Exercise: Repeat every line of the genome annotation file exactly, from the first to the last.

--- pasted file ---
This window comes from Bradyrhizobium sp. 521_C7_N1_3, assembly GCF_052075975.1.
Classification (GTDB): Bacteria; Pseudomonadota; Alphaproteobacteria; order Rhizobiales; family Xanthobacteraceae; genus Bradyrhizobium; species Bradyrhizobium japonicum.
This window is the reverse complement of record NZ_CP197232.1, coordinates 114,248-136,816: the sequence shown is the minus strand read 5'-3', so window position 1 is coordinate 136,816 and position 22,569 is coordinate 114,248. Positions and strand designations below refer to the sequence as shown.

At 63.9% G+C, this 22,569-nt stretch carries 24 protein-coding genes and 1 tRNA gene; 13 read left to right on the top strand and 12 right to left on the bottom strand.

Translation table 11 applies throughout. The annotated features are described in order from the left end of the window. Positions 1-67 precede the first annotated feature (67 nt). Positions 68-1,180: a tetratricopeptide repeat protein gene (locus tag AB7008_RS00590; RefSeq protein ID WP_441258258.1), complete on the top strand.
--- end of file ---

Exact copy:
This window comes from Bradyrhizobium sp. 521_C7_N1_3, assembly GCF_052075975.1.
Classification (GTDB): Bacteria; Pseudomonadota; Alphaproteobacteria; order Rhizobiales; family Xanthobacteraceae; genus Bradyrhizobium; species Bradyrhizobium japonicum.
This window is the reverse complement of record NZ_CP197232.1, coordinates 114,248-136,816: the sequence shown is the minus strand read 5'-3', so window position 1 is coordinate 136,816 and position 22,569 is coordinate 114,248. Positions and strand designations below refer to the sequence as shown.

At 63.9% G+C, this 22,569-nt stretch carries 24 protein-coding genes and 1 tRNA gene; 13 read left to right on the top strand and 12 right to left on the bottom strand.

Translation table 11 applies throughout. The annotated features are described in order from the left end of the window. Positions 1-67 precede the first annotated feature (67 nt). Positions 68-1,180: a tetratricopeptide repeat protein gene (locus tag AB7008_RS00590; RefSeq protein ID WP_441258258.1), complete on the top strand.